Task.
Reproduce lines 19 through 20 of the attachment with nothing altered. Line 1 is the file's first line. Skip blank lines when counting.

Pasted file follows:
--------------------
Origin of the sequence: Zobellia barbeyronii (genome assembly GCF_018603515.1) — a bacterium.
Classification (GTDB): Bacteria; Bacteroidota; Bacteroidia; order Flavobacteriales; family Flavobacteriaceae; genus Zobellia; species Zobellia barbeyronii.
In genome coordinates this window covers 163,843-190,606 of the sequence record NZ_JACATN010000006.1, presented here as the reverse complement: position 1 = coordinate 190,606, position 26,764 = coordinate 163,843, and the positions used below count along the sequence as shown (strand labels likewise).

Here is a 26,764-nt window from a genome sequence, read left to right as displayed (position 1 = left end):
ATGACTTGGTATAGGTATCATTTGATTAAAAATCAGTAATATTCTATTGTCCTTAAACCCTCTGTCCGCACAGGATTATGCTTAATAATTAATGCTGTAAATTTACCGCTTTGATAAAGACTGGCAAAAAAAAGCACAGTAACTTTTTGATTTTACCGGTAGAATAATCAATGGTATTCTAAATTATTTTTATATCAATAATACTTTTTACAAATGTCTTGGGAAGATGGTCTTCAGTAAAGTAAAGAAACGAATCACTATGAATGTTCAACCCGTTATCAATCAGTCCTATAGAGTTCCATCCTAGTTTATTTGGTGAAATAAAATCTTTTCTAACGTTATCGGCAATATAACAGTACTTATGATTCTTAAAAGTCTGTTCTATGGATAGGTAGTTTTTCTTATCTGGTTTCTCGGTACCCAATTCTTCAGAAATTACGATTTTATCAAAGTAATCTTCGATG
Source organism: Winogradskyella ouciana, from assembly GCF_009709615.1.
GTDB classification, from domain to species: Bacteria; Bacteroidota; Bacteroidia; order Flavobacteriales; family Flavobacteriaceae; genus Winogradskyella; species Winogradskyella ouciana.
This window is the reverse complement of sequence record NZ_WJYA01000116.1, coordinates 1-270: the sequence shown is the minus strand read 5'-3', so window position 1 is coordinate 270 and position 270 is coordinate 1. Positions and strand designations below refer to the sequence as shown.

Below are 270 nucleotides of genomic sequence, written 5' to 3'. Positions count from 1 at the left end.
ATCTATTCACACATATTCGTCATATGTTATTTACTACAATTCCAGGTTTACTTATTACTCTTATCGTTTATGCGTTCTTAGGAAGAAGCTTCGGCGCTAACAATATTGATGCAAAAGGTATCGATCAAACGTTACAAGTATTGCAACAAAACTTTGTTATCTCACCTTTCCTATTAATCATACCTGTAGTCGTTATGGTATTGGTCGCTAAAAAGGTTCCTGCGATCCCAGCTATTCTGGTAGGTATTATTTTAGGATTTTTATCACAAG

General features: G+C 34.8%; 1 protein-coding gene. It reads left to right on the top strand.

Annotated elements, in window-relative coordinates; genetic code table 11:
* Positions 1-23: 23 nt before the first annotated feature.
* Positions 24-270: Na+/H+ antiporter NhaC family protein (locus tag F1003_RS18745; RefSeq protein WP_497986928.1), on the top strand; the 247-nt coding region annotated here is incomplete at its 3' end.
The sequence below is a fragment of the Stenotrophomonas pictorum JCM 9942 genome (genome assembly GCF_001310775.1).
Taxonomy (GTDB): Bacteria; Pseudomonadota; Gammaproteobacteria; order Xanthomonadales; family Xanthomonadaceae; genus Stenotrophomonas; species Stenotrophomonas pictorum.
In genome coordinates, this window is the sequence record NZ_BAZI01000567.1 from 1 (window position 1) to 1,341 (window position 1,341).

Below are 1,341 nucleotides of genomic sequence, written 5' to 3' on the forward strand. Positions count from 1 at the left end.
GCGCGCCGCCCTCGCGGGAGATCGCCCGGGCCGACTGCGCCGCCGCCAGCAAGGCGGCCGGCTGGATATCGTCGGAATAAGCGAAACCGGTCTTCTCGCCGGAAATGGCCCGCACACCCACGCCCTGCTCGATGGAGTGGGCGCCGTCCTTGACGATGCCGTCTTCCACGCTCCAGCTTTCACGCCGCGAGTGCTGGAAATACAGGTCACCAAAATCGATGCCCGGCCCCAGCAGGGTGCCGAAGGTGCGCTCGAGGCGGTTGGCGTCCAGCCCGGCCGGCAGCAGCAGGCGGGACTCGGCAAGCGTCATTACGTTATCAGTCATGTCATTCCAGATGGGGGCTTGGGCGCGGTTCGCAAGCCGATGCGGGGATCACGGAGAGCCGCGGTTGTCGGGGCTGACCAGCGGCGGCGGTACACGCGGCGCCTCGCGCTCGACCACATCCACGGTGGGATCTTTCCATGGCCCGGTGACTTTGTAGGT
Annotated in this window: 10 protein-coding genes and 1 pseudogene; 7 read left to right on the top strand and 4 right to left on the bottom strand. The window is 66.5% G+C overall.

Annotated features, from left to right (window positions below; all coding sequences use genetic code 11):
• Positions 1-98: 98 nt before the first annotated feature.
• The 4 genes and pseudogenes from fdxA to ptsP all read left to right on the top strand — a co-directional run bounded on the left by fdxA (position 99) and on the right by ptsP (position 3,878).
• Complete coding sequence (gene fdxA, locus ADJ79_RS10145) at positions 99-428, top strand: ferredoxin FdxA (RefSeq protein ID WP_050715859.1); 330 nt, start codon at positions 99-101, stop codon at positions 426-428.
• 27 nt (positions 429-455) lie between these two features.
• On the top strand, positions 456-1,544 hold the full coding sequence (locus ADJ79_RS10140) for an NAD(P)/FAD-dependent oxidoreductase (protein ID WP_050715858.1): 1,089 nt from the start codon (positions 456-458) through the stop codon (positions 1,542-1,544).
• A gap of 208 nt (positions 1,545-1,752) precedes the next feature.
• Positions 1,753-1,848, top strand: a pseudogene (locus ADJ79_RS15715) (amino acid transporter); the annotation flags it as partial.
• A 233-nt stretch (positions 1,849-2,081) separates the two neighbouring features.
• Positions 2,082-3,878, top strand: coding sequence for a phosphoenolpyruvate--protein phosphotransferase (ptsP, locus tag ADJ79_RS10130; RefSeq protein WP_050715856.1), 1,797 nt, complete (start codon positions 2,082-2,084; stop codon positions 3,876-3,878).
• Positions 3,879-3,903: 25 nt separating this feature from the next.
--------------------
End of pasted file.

GCGCGCCGCCCTCGCGGGAGATCGCCCGGGCCGACTGCGCCGCCGCCAGCAAGGCGGCCGGCTGGATATCGTCGGAATAAGCGAAACCGGTCTTCTCGCCGGAAATGGCCCGCACACCCACGCCCTGCTCGATGGAGTGGGCGCCGTCCTTGACGATGCCGTCTTCCACGCTCCAGCTTTCACGCCGCGAGTGCTGGAAATACAGGTCACCAAAATCGATGCCCGGCCCCAGCAGGGTGCCGAAGGTGCGCTCGAGGCGGTTGGCGTCCAGCCCGGCCGGCAGCAGCAGGCGGGACTCGGCAAGCGTCATTACGTTATCAGTCATGTCATTCCAGATGGGGGCTTGGGCGCGGTTCGCAAGCCGATGCGGGGATCACGGAGAGCCGCGGTTGTCGGGGCTGACCAGCGGCGGCGGTACACGCGGCGCCTCGCGCTCGACCACATCCACGGTGGGATCTTTCCATGGCCCGGTGACTTTGTAGGT
Annotated in this window: 10 protein-coding genes and 1 pseudogene; 7 read left to right on the top strand and 4 right to left on the bottom strand. The window is 66.5% G+C overall.